LONDON: China is forcing hundreds of thousands of ethnic Uighurs and other minorities to pick cotton by hand, a U.S. think-tank said, sparking calls for governments to ban all cotton imports from the Xinjiang region.
The vast western province, home to about 11 million ethnic Uighurs, produces 85% of China’s cotton and 20% of the global supply, which is used by fashion brands worldwide.
The Washington-based Center for Global Policy said in a report it was very likely a major share of cotton from Xinjiang was “tainted with forced labour”.
China’s Foreign Ministry spokesman Wang Wenbin dismissed the allegations.
“Helping people of all ethnic groups secure stable employment is entirely different from ‘forced labour’,” he told a media briefing in Beijing, adding that nearly 3 million people had been lifted out of poverty in the region.
He said all ethnic groups in Xinjiang were free to choose their occupations.
Anti-slavery experts said the report’s findings would be aired in the British and European parliaments this week.
“This evidence underlines why businesses must urgently end all sourcing from the region, and why governments must ban imports from the region. There are no arguments for delay,” Chloe Cranston from campaign group Anti-Slavery International told the Thomson Reuters Foundation.
The allegations follow long-standing international concern over reports that China has detained 1 million people from Muslim minorities in camps in Xinjiang and is putting them to work, often in textile factories.
China says the camps are vocational training centers needed to fight extremism.
The Center for Global Policy said Chinese government documents and media reports showed at least 570,000 people in three Xinjiang regions were sent to pick cotton under a coercive labour programme targeting ethnic minority groups.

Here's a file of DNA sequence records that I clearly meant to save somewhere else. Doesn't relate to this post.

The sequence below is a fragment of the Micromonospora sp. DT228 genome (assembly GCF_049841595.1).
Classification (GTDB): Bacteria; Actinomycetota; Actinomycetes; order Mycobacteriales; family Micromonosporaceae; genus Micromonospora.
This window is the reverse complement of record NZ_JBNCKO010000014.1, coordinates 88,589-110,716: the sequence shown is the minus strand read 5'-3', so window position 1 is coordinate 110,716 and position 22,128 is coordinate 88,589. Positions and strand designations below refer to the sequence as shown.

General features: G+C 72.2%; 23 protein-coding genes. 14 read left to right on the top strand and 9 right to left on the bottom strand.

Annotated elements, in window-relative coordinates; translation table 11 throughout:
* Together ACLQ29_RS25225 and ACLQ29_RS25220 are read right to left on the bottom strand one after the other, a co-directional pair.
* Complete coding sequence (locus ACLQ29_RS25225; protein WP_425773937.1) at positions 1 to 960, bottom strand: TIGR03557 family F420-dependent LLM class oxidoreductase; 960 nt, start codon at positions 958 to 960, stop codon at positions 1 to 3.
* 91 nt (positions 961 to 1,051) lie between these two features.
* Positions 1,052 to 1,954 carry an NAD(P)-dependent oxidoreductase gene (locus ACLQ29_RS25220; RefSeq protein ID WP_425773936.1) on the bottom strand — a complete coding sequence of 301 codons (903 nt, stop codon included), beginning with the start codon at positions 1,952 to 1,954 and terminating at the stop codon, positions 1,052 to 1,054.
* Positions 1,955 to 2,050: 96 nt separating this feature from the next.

But it said the overall figure was likely to be several hundred thousand higher.
Its report said pickers – including some released from internment camps – were subjected to intrusive government surveillance and political indoctrination sessions.
Author Adrian Zenz said it was clear that the work scheme involved “a very high risk of forced labour”.
“Some minorities may exhibit a degree of consent in relation to this process, and they may benefit financially. However … it is impossible to define where coercion ends and where local consent may begin,” he wrote.
Earlier this month the United States banned cotton imports from a powerful Chinese quasi-military organisation – the Xinjiang Production and Construction Corps (XPCC) – over forced labour concerns involving detained Uighurs.
The XPCC, founded in 1954 to settle China’s far west, produces about a third of Xinjiang’s cotton.
U.S. Department of Homeland Security Secretary Kenneth Cuccinelli has said a region-wide ban was being studied.
Chinese cotton products are used in garment production in numerous Asian countries supplying global fashion brands.
Clothing giants including Gap Inc, Patagonia Inc and Zara owner Inditex said this year that they did not source from Xinjiang factories, but could not confirm their supply chains were free of cotton from the region.